- Articles by marianne freiberger
Alan Turing was a mathematician and WWII code breaker who was convicted of homosexuality in the 1950s, chemically castrated as a result, died young in mysterious circumstances and still hasn't received all the recognition
he deserves. His life clearly makes great material for a play — but a musical? We talk to the directors and lead actor of The Universal Machine.
It's always good to see other people make mistakes, so a book about serious errors committed by some of history's greatest scientists is bound to be a good read. But Mario Livio's new book isn't just about reassuring
ordinary mortals like me, and it's not at all about poking fun at less ordinary ones. It's a thoughtful look at science, the often hap-hazard path of its progress and the limitations of the human mind.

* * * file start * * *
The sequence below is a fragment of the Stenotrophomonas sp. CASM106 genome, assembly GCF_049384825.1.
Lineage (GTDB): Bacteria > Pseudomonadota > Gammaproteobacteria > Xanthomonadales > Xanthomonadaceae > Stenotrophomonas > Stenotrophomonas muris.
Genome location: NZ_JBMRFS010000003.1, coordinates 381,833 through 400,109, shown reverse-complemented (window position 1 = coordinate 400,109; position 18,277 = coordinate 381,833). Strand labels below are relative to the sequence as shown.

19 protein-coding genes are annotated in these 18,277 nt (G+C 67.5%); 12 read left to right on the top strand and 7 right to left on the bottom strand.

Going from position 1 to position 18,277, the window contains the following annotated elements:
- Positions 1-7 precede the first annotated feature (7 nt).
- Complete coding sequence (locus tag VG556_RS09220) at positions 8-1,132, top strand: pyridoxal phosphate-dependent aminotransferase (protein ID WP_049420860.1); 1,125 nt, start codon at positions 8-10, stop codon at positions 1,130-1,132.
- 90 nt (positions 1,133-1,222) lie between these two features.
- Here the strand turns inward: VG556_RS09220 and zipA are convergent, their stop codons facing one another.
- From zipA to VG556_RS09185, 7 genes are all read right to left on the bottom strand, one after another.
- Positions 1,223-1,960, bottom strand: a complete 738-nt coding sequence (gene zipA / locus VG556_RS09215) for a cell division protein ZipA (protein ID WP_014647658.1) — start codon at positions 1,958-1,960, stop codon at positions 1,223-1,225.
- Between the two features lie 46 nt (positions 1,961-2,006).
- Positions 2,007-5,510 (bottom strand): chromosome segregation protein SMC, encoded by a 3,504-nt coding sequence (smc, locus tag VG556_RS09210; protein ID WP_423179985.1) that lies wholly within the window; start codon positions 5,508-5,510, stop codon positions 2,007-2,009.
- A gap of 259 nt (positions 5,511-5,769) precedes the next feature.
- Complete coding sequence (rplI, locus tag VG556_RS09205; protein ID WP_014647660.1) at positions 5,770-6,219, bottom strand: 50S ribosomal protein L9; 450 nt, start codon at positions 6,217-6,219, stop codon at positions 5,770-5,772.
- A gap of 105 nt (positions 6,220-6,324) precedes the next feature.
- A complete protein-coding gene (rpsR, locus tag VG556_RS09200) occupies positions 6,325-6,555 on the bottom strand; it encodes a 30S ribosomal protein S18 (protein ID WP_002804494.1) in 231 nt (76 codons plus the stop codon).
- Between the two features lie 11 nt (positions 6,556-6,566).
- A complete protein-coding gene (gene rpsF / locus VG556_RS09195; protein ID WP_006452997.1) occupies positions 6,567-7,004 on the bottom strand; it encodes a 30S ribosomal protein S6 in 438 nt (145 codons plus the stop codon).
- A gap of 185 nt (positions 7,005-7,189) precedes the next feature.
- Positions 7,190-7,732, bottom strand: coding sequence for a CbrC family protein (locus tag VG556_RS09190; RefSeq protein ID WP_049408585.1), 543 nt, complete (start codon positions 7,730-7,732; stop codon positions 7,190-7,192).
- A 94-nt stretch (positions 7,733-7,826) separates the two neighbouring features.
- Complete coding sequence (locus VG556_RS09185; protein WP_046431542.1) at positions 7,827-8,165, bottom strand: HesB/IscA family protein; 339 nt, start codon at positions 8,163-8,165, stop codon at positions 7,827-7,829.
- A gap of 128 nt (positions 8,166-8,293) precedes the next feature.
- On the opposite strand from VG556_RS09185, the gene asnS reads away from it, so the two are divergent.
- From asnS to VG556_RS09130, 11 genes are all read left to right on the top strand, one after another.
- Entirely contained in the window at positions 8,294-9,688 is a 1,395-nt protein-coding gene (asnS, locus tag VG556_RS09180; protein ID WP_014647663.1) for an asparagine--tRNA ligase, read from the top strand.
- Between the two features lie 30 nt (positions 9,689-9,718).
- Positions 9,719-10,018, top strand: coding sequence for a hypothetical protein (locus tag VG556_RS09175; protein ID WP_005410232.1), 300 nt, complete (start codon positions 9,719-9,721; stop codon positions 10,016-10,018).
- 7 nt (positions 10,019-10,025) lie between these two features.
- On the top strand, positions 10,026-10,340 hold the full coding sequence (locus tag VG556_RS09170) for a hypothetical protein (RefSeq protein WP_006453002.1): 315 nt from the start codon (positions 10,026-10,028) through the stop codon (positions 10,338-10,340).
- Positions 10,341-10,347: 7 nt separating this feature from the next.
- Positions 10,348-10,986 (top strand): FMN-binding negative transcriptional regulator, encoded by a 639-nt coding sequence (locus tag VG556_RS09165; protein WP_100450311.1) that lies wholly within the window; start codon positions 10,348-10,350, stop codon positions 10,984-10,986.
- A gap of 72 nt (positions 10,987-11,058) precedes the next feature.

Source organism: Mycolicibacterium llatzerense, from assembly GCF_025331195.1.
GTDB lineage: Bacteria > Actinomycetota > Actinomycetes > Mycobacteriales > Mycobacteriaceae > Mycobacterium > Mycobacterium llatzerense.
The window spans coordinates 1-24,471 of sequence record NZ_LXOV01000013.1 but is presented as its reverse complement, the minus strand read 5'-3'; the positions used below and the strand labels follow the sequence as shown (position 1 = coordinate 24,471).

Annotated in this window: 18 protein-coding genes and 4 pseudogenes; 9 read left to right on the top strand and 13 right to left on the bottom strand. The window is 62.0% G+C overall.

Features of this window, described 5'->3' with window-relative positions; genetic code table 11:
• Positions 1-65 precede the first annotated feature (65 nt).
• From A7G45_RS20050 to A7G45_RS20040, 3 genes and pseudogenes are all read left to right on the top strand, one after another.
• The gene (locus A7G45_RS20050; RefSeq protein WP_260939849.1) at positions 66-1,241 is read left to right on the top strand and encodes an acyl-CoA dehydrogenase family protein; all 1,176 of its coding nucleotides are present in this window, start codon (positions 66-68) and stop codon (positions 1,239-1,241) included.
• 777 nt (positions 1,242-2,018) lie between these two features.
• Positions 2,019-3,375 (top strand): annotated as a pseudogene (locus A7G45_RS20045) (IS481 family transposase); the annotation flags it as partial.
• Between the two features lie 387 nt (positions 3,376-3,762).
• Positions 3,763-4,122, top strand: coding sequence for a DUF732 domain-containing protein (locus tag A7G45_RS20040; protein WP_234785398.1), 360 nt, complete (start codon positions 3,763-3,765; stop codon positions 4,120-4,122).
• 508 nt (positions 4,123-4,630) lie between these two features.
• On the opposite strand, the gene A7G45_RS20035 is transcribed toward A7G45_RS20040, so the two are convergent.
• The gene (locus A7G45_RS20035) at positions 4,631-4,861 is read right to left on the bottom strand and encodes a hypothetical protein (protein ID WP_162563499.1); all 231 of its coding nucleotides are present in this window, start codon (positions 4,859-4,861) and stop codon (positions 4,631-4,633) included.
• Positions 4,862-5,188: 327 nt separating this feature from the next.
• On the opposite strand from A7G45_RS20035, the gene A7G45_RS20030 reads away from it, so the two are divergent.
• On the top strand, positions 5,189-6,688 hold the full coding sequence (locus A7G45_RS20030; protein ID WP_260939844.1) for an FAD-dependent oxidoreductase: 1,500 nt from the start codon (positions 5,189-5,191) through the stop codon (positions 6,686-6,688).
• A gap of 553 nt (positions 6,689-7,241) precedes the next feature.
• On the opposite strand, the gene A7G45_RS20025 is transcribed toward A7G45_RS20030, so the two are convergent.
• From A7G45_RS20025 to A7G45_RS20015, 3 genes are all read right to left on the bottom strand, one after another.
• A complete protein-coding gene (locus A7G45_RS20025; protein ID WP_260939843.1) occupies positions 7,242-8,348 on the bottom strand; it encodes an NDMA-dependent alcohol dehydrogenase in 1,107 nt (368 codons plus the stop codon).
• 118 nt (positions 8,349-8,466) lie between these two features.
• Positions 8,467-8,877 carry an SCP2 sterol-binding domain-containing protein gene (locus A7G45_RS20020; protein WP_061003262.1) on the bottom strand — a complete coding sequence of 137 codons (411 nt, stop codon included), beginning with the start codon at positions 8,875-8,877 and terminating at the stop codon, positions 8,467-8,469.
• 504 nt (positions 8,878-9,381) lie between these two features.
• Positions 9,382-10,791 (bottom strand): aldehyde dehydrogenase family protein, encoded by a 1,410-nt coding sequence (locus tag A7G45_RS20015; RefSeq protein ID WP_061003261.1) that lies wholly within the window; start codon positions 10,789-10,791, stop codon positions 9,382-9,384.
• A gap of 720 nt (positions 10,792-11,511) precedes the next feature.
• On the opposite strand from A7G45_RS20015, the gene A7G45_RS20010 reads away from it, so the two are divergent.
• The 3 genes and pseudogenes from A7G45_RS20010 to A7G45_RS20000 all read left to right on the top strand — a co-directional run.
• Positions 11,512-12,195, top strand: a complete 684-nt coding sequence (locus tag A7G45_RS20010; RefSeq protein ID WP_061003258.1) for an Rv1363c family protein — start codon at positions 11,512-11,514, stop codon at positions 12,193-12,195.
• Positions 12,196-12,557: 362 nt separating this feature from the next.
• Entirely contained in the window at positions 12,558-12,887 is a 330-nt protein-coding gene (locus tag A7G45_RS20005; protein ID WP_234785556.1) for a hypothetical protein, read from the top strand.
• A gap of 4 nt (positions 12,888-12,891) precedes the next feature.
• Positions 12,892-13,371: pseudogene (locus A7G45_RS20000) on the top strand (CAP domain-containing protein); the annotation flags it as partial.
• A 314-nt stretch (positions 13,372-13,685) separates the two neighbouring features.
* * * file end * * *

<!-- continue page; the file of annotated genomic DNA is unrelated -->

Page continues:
Would you stake your fortune on a 100 to 1 outsider? Probably not. But what if, somewhere in a parallel universe, the straggling nag does come in first? Would the pleasure you feel in that universe outweigh the pain you feel in the one in which you've lost? Questions not dissimilar to this one occupy physicists and for entirely respectable reasons.
Are there parallel universes? Universes in which, rather than reading this article, you are still asleep; in which you are happier, unhappier, richer, poorer, or even dead? The answer is "possibly". It's a controversial claim but one that has won more and more followers over the last few decades.